Britain By Car - A Motoring History

Isle of Man

A mountainous island, about 31 miles long and 13 miles wide, located in the Irish Sea, roughly equidistant from England, Ireland and Wales.

Remnants of settlement on the island date back more than 8,000 years, with stone monuments from the Neolithic period, Bronze Age tombs, and Celtic coastal forts.

In the eleventh century, the Isle of Man was settled by the Vikings, who established the Tynwald – often described today as the world’s oldest parliament.
During the Victorian era the island became a popular tourist destination.  This is less important today, although visitor numbers remain high for the two-week summer motorcycle festival.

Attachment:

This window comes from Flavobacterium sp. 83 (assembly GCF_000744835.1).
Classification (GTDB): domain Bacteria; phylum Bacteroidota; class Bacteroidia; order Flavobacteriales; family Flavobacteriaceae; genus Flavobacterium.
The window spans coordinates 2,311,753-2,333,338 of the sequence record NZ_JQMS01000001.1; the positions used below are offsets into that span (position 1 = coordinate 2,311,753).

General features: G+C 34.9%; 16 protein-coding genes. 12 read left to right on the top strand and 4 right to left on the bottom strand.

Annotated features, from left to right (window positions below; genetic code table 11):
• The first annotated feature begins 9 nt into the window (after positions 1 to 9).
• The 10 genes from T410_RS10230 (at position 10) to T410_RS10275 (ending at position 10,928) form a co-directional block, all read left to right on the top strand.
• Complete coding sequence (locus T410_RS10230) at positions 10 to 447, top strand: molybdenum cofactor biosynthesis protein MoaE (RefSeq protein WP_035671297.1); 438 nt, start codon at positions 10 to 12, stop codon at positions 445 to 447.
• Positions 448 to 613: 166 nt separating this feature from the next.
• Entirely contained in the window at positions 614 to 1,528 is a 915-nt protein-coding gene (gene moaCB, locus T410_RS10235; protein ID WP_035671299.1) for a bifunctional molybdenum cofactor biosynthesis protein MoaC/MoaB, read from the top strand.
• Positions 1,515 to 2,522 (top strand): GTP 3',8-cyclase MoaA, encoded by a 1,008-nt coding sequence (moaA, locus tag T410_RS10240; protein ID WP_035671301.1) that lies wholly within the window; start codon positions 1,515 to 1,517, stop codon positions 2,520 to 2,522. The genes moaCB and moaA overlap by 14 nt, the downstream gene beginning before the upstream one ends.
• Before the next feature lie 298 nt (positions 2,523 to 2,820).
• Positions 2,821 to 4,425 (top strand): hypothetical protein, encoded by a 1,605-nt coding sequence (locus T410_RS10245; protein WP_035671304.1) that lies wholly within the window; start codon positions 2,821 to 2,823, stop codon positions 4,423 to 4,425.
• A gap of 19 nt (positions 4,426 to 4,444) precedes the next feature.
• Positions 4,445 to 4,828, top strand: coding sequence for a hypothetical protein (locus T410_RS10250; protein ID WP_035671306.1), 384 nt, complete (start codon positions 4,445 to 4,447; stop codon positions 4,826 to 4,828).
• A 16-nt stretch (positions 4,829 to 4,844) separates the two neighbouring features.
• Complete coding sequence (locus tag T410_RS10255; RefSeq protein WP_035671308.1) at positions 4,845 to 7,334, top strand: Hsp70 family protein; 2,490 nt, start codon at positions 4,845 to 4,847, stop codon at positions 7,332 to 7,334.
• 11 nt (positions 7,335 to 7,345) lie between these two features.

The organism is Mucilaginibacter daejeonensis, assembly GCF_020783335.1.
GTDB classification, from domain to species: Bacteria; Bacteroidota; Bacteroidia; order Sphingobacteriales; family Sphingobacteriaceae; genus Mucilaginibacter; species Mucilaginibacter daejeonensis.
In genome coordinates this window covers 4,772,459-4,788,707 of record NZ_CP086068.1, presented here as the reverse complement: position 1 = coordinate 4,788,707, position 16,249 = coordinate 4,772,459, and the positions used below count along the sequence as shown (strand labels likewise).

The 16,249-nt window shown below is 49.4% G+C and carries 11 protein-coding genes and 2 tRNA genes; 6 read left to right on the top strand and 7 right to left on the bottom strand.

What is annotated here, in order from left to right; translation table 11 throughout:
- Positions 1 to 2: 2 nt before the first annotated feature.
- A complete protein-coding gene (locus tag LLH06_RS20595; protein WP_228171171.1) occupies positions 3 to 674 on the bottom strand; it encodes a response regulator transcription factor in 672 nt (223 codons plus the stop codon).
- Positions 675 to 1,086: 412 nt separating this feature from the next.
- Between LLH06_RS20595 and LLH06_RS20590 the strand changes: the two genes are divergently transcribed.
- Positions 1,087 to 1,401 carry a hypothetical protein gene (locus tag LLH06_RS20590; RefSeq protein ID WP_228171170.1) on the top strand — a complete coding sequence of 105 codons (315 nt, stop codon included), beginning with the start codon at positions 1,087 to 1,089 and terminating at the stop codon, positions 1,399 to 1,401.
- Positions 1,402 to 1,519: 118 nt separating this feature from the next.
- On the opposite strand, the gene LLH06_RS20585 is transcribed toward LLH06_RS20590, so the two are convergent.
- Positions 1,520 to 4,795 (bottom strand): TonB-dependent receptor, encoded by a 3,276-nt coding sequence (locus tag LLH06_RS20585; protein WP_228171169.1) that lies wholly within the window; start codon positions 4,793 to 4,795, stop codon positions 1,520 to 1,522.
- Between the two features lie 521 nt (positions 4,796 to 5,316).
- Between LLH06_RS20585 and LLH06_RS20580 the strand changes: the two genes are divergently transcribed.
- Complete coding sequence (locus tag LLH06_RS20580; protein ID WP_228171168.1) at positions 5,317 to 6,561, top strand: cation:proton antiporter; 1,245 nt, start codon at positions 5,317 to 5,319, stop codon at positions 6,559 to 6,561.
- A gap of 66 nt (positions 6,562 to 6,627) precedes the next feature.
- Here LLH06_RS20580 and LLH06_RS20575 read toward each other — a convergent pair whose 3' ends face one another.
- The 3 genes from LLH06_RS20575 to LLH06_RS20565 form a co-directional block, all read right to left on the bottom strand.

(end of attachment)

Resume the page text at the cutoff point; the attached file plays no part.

Strictly speaking, the Isle of Man is not part of the United Kingdom or the European Union; it is instead a possession of the British Crown, with its own independent administration.  In reality, this means that the island has its own parliament (the Tynwald) and is able to pass many of its own laws.  Defence, however remains the responsibility of the UK Crown.




Places of interest

With thanks to the following for the images of the Isle of Man:
Inner Harbour, Douglas © David Dixon
Government Offices © Colin Park
Marine Drive © Andy Radcliffe
Sartfell © Jon Wornham